Death by starvation is not an uncommon calamity among the people of the Sahariya tribe of Baran district in eastern Rajasthan. Ten years have passed since I first visited Baran to inquire into complaints of hunger fatalities. In their rough stone, mud and thatch homes clustered outside the main village, I found people battling extreme poverty and endemic starvation.
Exactly a decade later, when I was again in Sunvas, the village in which I had first found children who had succumbed to starvation, I thought it was time to take stock of what had changed, and what had not, for one of India's most dispossessed rural communities.
I found a report card which remains blotted, but is not entirely hopeless. Sahariya children told me stoically that they still sleep hungry three or four times every month. A decade ago, it was closer to 10 days.
What has made crucial difference is the remarkable revitalisation of the Public Distribution System (PDS). A decade ago, this arrangement of distributing subsidised cereals was entirely dysfunctional. Most Sahariyas, despite extreme poverty, had no below poverty line (BPL) cards and, therefore, were barred from buying grain at cheaper prices. Today they confirmed getting regular supplies of 35 kg wheat every month. The government has waived even the token price of Rs. 2 per kg for the Sahariyas, Rajasthan's poorest tribal community. This monthly infusion of free wheat in every household, more than anything else, has helped stave off hunger from the humble Sahariya hovels, for at least 10 days every month.
With this it is evident that if the government wishes to reform the PDS, it can. The success of the Mahatma Gandhi National Rural Employment Guarantee Act (MGNREGA) is less encouraging. Part of the chief minister's Special Package for the Sahariyas was 200 days per year of work, which is double what is guaranteed by the law. But in practice, they report getting not more than 10 to 25 days of work a year and wages are paid months too late. This is too weak a defence against hunger and bondage.
Apart from endemic starvation, the Sahariyas are trapped in widespread debt bondage. Health emergency, wedding, birth or funeral, steer them to the doors of landlords, for a loan of Rs. 10,000 to Rs. 30,000. The terms of the loan are harsh and unforgiving. Eighteen hours of work daily, without even a weekly day off. One-day leave, for ill-health or rest, entails a hefty fine of Rs. 200. And the family has to eat, so small monthly transfers of grain and cash are added to the loan. At the end of the year, far from abating, their loan invariably mounts further. Another year of bondage results, and then another. Once in bondage, it is virtually impossible to break free.
The third back-breaking burden which the Sahariyas still carry is of disease. People routinely succumb to tuberculosis, gastroenteritis, malaria and kala azar. Poorly nourished, they find little care and cure in the primary public health system, which is in a shambles. The sub-health centre at Sunvas is in ruins and health workers had not shown up for months. Only people with BPL cards are entitled to free treatment in the public hospitals. Although the Sahariyas have cards now for free food rations, they are mysteriously rejected as BPL for free healthcare.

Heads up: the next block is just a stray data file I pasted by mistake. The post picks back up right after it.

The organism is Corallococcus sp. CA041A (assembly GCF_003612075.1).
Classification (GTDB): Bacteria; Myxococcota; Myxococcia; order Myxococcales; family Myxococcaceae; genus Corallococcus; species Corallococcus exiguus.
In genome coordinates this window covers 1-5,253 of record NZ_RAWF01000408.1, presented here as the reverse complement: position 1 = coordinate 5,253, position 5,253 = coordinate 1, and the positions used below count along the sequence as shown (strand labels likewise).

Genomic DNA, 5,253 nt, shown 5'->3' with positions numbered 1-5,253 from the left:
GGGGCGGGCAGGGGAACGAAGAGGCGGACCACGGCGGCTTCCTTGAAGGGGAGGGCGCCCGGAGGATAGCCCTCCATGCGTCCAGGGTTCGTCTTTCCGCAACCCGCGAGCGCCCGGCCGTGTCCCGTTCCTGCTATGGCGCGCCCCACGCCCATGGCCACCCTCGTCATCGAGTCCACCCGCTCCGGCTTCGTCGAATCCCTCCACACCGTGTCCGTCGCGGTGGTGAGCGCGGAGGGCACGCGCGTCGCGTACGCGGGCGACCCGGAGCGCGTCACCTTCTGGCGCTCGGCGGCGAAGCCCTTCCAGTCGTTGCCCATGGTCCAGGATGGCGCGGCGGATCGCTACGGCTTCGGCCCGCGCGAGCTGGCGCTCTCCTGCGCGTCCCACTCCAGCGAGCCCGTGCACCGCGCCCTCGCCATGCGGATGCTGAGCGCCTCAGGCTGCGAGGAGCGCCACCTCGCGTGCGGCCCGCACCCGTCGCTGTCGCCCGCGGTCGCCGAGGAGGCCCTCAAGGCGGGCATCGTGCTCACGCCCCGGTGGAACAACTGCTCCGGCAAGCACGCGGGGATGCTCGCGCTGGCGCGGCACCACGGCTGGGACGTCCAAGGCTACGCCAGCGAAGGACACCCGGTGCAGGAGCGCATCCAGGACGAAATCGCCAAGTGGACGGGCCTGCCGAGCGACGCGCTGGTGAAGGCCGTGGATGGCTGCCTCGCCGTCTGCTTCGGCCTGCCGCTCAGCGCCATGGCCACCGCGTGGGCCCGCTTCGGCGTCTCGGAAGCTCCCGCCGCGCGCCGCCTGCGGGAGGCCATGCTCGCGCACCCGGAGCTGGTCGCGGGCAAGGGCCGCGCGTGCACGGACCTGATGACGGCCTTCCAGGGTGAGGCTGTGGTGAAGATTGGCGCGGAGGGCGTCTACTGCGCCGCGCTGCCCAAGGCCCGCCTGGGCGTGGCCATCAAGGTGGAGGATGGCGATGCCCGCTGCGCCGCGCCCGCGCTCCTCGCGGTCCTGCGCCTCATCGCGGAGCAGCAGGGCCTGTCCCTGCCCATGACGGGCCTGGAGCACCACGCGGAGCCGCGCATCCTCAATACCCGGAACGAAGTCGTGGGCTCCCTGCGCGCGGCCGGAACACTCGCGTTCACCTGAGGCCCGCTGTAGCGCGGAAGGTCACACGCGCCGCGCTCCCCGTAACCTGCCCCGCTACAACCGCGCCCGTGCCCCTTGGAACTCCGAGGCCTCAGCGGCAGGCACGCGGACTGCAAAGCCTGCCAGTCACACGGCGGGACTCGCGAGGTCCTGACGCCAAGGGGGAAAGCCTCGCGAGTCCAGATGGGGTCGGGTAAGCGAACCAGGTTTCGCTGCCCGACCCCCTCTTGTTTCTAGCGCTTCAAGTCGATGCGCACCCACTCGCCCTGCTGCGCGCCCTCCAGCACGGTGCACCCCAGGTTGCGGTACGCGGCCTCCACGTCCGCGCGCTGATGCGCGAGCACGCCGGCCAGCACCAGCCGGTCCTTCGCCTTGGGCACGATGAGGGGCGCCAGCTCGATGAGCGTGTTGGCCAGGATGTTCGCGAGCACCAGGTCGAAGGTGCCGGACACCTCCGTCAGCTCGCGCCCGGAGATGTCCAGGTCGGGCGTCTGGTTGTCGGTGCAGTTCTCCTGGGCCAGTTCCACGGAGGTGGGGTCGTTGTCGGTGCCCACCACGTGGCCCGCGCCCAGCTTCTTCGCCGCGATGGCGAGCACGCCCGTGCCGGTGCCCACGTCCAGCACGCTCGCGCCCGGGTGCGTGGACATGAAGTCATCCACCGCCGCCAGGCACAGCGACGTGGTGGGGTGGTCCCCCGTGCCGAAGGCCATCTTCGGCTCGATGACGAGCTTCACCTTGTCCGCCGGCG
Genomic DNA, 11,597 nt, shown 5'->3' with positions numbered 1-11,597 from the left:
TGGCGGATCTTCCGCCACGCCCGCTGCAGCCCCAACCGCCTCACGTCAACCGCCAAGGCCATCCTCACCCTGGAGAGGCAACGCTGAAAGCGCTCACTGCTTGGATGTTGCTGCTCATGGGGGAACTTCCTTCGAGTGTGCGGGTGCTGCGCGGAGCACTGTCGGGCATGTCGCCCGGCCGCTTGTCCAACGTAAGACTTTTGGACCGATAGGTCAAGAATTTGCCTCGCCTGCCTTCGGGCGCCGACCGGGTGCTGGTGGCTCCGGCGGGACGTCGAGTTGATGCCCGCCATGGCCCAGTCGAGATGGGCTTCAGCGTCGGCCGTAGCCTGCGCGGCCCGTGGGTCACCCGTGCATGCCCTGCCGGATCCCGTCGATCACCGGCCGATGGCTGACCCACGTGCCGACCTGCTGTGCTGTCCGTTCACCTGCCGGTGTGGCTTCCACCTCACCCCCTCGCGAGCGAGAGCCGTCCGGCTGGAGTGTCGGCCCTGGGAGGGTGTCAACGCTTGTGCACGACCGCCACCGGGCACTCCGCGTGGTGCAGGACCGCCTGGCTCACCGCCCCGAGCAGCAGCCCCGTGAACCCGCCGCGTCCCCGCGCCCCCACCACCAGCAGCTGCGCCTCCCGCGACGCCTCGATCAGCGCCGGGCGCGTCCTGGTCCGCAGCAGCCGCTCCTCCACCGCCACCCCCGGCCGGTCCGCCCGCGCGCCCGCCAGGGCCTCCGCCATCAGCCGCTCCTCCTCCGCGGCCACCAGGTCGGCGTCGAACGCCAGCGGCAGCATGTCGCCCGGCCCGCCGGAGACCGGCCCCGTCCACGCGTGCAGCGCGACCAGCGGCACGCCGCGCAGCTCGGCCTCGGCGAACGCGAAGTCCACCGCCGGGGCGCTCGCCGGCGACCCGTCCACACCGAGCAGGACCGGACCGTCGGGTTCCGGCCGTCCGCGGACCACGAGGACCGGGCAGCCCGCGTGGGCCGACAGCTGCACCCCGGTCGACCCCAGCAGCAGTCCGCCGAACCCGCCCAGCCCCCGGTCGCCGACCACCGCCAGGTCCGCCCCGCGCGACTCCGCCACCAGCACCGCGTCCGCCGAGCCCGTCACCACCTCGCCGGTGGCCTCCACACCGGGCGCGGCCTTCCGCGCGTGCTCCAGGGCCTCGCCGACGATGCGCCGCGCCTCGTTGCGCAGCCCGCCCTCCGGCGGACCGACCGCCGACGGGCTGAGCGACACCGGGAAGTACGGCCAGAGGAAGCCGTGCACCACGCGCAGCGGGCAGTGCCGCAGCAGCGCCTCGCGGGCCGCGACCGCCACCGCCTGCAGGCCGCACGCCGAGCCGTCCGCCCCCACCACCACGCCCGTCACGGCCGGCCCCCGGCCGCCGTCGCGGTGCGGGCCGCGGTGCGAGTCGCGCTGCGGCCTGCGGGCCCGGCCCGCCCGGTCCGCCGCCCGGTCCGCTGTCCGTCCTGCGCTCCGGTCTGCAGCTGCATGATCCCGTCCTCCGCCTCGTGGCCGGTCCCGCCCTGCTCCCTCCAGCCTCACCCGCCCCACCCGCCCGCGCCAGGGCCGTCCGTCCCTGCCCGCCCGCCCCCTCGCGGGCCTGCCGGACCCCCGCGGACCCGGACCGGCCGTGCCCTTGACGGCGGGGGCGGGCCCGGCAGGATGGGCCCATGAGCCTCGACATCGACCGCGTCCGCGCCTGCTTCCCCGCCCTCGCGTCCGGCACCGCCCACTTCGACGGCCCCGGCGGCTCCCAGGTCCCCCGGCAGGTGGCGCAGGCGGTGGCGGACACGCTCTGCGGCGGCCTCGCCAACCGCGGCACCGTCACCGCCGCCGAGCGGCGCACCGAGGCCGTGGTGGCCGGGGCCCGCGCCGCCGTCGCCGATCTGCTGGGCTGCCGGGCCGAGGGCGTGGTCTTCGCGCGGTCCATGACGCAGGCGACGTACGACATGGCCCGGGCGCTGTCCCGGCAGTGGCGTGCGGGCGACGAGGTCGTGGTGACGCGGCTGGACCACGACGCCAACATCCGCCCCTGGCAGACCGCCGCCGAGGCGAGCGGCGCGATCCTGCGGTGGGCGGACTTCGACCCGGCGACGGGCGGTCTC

Ten years ago, the Sahariya settlement had no Integrated Child Development Services (ICDS) centre. Today it has one, but the ICDS worker is barely lettered and trained. At best, she desultorily serves a few children porridge, but because she is from the upper caste, the Sahariyas feel unwelcome. Three health centres have very few beds for treating malnourished children. But these children are rarely identified and referred by untrained and unsupervised ICDS workers, and the doctors are not equipped or trained to treat children with severe malnutrition.
In every Sahariya village which I visited, I asked how many adults were literate. Barely a single hand went up anywhere, either of men and women. I then asked how many sent their children to school. Every single hand went up. This was for me the best news in Baran. Ten years ago, the children said the teacher came only twice a month, and when he did, he gave them dry porridge. Today teachers are more regular, and they serve hot meals to the children. However, the quality of teaching remains abysmal.
In a household in which a child had died of hunger 10 years ago, I found the father still in bondage, and the children frail. But Ashok, his son, 15, told me that he was studying in Class 10. I assumed he studied in a government school, but he startled me. He had rejected the government school because its teachers rarely taught. Instead he had joined a private school, which some educated young men had started in their village. I asked how he paid the fees - Rs. 2,500 a year: by no means a fortune, but unattainable for a boy whose father was a bonded labourer. Ashok replied that he had himself chosen to enter into partial bondage to pay his fees, with a landlord who was free to call him five days a month. On other days, Ashok went to school.
I asked him what work he wished to do when he grew up. He confidently looked me in the eye and said, "The same work that you do!" He estimated that my work in some way concerned helping people who live with hunger and bondage. This was what he wanted to do.
I realised that India has changed for its poorest people most in the new dreams its young people see today. And because of these dreams, we too can hope.
Harsh Mander is Director, Centre for Equity Studies
The views expressed by the author are personal